State transformations and ice nucleation in amorphous (semi-)solid organic...

Baustian, K., M. Wise, E. Jensen, G. Schill, M. Freedman, and M. Tolbert (2013), State transformations and ice nucleation in amorphous (semi-)solid organic aerosol, Atmos. Chem. Phys., 13, 5615-5628, doi:10.5194/acp-13-5615-2013.

Amorphous (semi-)solid organic aerosol particles have the potential to serve as surfaces for heterogeneous ice nucleation in cirrus clouds. Raman spectroscopy and optical microscopy have been used in conjunction with a cold stage to examine water uptake and ice nucleation on individual amorphous (semi-)solid particles at atmospherically relevant temperatures (200–273 K). Three organic compounds considered proxies for atmospheric secondary organic aerosol (SOA) were used in this investigation: sucrose, citric acid and glucose. Internally mixed particles consisting of each organic and ammonium sulfate were also investigated.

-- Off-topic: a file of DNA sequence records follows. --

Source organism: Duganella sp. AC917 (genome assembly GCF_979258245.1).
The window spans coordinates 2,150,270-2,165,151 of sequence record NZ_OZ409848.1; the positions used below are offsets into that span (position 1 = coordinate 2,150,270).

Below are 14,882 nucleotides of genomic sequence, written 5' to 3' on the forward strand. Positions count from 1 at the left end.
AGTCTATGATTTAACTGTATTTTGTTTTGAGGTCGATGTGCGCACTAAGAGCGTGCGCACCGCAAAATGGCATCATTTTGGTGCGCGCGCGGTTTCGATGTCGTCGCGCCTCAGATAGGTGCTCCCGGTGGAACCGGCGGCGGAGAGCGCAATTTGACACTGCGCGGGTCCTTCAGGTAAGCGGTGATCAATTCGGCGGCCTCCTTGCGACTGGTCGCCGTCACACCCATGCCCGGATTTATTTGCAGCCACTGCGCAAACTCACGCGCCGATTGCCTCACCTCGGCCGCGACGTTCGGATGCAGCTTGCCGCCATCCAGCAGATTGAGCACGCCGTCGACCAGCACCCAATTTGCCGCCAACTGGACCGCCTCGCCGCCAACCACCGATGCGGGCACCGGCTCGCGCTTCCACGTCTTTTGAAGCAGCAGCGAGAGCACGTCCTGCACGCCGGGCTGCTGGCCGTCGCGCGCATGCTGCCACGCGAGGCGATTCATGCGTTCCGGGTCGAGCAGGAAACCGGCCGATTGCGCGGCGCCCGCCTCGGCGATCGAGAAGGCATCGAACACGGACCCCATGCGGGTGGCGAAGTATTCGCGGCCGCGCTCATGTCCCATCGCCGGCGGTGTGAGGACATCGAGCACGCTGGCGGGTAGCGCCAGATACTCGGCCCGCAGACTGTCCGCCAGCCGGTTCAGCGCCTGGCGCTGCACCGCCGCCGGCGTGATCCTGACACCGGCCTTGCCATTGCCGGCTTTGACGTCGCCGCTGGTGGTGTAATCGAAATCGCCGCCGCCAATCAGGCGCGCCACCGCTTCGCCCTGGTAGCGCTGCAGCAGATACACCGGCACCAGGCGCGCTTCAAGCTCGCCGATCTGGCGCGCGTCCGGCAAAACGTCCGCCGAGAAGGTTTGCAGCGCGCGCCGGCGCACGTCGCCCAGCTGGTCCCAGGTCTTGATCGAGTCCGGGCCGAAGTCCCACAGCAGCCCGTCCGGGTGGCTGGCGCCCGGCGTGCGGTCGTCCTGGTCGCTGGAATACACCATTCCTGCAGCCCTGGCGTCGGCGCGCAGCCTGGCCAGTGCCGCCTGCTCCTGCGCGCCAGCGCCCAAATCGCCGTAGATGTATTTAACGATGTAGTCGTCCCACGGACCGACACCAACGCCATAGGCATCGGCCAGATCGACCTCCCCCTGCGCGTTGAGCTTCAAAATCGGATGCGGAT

Results from water uptake experiments followed the shape of a humidity-induced glass transition (Tg(RH)) curve and were used to construct state diagrams for each organic and corresponding mixture. Experimentally derived Tg (RH) curves are in good agreement with theoretical predictions of Tg(RH) following the approach of Koop et al. (2011). A unique humidity-induced glass transition point on each state g′ diagram, T (RH), was used to quantify and compare results from this study to previous works. Values of Tg′(RH) determined for sucrose, glucose and citric acid glasses were 236, 230 and 220 K, respectively. Values of Tg′ (RH) for internally mixed organic/sulfate particles were always significantly lower; 210, 207 and 215 K for sucrose/sulfate, glucose/sulfate and citric acid/sulfate, respectively.

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Atmospheric Composition Modeling and Analysis Program (ACMAP)